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The permanence of temporary workers

Despite a surge this year in short-term hiring, many American businesses are still skittish about making those jobs permanent, raising concerns among workers and some labor experts that temporary employees will become a larger, more entrenched part of the work force.

This is bad news for the nation’s workers, who are already facing one of the bleakest labor markets in recent history. Temporary employees generally receive fewer benefits or none at all, and have virtually no job security. It is harder for them to save. And it is much more difficult for them to develop a career arc while hopping from boss to boss.

“We’re in a period where uncertainty seems to be going on forever,” said David Autor, an economist at the Massachusetts Institute of Technology. “So this period of temporary employment seems to be going on forever.”

What worries me is that I have no idea what incentives employers have to actually return to fully employing their work force. With temporary workers, they get all the production -- but without the same levels of pay, and certainly without having to pay so much for benefits. Temp workers -- even if they should turn out to be permanent -- end up being an economic plus for corporations.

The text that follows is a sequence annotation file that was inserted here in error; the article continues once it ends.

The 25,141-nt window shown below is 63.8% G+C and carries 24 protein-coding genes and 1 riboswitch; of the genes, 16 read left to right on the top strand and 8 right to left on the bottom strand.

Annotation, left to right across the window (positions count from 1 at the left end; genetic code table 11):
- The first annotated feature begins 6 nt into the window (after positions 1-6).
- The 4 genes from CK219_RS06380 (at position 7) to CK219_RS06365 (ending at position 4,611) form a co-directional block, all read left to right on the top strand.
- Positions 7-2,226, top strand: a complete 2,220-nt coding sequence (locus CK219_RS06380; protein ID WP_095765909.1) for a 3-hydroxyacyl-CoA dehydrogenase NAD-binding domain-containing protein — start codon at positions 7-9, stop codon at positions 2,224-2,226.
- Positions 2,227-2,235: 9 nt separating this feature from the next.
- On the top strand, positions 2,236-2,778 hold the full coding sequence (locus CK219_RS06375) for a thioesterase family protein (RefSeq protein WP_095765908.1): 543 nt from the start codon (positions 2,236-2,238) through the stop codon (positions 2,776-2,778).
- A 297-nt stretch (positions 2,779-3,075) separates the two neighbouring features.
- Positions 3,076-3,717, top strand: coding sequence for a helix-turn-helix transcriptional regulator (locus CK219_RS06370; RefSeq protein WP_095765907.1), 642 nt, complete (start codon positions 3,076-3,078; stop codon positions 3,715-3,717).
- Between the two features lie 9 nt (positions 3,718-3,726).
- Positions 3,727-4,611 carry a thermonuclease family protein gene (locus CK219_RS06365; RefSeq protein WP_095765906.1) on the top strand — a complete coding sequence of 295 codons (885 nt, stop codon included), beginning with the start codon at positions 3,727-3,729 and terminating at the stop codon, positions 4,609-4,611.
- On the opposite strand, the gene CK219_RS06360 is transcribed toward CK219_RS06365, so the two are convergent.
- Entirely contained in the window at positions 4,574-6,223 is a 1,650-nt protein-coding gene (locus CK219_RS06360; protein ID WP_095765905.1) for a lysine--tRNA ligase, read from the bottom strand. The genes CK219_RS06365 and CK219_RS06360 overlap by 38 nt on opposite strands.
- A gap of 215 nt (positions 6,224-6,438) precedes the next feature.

The downside of that, of course, is that the economy won't get moving again until people start wanting to consume again. If you're in a "temp" job, what will be your capacity -- or inclination -- to spend? This might be bad all the way around.

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